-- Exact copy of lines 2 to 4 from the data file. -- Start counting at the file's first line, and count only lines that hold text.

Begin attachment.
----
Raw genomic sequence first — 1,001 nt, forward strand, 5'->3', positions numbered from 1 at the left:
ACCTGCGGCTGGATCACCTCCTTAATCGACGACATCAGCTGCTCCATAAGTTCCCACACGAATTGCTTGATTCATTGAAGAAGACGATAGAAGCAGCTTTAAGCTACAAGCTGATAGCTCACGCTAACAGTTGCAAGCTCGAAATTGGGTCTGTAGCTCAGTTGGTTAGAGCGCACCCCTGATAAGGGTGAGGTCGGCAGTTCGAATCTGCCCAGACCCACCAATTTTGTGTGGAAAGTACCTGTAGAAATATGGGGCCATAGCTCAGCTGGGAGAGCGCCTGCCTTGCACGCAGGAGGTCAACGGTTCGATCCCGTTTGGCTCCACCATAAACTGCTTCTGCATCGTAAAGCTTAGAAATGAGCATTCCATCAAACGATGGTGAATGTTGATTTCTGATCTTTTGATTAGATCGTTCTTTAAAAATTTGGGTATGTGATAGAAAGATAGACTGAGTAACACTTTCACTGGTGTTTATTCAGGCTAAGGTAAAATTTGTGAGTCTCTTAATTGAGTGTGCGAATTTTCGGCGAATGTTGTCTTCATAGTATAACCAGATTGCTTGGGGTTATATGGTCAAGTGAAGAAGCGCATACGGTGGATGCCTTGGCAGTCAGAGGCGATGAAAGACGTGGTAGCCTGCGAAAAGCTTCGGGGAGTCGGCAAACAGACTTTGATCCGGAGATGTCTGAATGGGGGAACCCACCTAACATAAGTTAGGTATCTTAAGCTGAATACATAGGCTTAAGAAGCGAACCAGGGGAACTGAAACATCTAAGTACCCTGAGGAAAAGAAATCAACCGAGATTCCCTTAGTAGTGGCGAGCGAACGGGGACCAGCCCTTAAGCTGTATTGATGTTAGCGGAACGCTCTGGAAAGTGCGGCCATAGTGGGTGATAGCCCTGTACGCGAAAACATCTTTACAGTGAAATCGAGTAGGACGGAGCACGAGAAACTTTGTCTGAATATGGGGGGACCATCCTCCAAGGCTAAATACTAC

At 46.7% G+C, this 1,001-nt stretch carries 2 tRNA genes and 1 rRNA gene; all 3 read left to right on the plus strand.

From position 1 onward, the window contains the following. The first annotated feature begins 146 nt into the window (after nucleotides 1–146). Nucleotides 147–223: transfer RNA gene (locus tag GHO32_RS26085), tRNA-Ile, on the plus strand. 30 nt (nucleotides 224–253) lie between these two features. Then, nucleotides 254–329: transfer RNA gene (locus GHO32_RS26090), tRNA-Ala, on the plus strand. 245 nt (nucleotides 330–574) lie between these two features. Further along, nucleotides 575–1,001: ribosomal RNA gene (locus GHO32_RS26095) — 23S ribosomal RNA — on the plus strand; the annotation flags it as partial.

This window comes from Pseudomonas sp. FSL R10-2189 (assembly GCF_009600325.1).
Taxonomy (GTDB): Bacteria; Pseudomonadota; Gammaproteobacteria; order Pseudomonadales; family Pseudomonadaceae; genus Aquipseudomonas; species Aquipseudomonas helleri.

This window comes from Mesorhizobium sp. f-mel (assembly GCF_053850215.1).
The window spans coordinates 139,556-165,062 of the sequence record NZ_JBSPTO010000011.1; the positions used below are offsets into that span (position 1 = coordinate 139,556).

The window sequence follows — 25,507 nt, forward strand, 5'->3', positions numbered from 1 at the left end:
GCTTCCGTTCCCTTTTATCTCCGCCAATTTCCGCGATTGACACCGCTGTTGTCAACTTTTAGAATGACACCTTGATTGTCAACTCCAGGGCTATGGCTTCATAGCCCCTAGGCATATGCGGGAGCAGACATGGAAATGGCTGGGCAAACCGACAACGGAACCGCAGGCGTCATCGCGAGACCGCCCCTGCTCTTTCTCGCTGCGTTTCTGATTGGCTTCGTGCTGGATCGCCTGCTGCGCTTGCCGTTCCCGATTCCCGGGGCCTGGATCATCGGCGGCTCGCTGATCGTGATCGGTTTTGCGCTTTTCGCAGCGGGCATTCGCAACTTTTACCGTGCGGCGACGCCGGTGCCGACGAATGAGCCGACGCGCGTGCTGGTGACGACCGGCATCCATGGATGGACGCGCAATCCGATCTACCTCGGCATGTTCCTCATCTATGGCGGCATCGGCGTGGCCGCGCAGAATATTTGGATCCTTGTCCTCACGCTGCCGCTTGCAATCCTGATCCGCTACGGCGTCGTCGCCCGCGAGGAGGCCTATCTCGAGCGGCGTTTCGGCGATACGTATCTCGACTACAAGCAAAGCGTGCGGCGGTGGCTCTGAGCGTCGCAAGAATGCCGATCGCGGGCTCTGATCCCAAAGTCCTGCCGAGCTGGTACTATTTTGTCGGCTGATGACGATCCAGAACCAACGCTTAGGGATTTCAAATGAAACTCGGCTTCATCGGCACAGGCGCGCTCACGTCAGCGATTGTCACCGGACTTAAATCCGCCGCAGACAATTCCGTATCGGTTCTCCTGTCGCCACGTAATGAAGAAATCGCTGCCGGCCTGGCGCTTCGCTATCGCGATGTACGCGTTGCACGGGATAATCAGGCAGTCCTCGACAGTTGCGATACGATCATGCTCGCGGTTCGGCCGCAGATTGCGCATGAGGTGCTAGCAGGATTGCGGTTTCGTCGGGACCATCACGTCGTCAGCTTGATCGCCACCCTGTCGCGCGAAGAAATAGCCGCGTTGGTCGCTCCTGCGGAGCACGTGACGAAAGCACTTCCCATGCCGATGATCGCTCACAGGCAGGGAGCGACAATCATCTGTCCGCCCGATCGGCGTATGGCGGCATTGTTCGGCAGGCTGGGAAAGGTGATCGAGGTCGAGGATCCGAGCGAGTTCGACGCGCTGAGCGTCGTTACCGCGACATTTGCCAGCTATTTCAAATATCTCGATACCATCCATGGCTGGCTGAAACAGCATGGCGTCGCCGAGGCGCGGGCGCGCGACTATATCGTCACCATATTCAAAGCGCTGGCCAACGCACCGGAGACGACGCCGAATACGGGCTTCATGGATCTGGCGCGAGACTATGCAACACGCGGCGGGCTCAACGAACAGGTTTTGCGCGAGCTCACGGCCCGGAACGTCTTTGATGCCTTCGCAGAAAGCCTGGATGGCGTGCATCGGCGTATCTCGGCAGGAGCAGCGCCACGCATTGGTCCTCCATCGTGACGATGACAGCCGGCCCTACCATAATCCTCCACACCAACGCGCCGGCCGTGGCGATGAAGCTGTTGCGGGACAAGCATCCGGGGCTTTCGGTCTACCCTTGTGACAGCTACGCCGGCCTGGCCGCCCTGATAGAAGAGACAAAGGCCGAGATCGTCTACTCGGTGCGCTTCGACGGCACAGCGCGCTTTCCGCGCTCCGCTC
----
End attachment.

ACCTGCGGCTGGATCACCTCCTTAATCGACGACATCAGCTGCTCCATAAGTTCCCACACGAATTGCTTGATTCATTGAAGAAGACGATAGAAGCAGCTTTAAGCTACAAGCTGATAGCTCACGCTAACAGTTGCAAGCTCGAAATTGGGTCTGTAGCTCAGTTGGTTAGAGCGCACCCCTGATAAGGGTGAGGTCGGCAGTTCGAATCTGCCCAGACCCACCAATTTTGTGTGGAAAGTACCTGTAGAAATATGGGGCCATAGCTCAGCTGGGAGAGCGCCTGCCTTGCACGCAGGAGGTCAACGGTTCGATCCCGTTTGGCTCCACCATAAACTGCTTCTGCATCGTAAAGCTTAGAAATGAGCATTCCATCAAACGATGGTGAATGTTGATTTCTGATCTTTTGATTAGATCGTTCTTTAAAAATTTGGGTATGTGATAGAAAGATAGACTGAGTAACACTTTCACTGGTGTTTATTCAGGCTAAGGTAAAATTTGTGAGTCTCTTAATTGAGTGTGCGAATTTTCGGCGAATGTTGTCTTCATAGTATAACCAGATTGCTTGGGGTTATATGGTCAAGTGAAGAAGCGCATACGGTGGATGCCTTGGCAGTCAGAGGCGATGAAAGACGTGGTAGCCTGCGAAAAGCTTCGGGGAGTCGGCAAACAGACTTTGATCCGGAGATGTCTGAATGGGGGAACCCACCTAACATAAGTTAGGTATCTTAAGCTGAATACATAGGCTTAAGAAGCGAACCAGGGGAACTGAAACATCTAAGTACCCTGAGGAAAAGAAATCAACCGAGATTCCCTTAGTAGTGGCGAGCGAACGGGGACCAGCCCTTAAGCTGTATTGATGTTAGCGGAACGCTCTGGAAAGTGCGGCCATAGTGGGTGATAGCCCTGTACGCGAAAACATCTTTACAGTGAAATCGAGTAGGACGGAGCACGAGAAACTTTGTCTGAATATGGGGGGACCATCCTCCAAGGCTAAATACTAC

At 46.7% G+C, this 1,001-nt stretch carries 2 tRNA genes and 1 rRNA gene; all 3 read left to right on the plus strand.

From position 1 onward, the window contains the following. The first annotated feature begins 146 nt into the window (after nucleotides 1–146). Nucleotides 147–223: transfer RNA gene (locus tag GHO32_RS26085), tRNA-Ile, on the plus strand. 30 nt (nucleotides 224–253) lie between these two features. Then, nucleotides 254–329: transfer RNA gene (locus GHO32_RS26090), tRNA-Ala, on the plus strand. 245 nt (nucleotides 330–574) lie between these two features. Further along, nucleotides 575–1,001: ribosomal RNA gene (locus GHO32_RS26095) — 23S ribosomal RNA — on the plus strand; the annotation flags it as partial.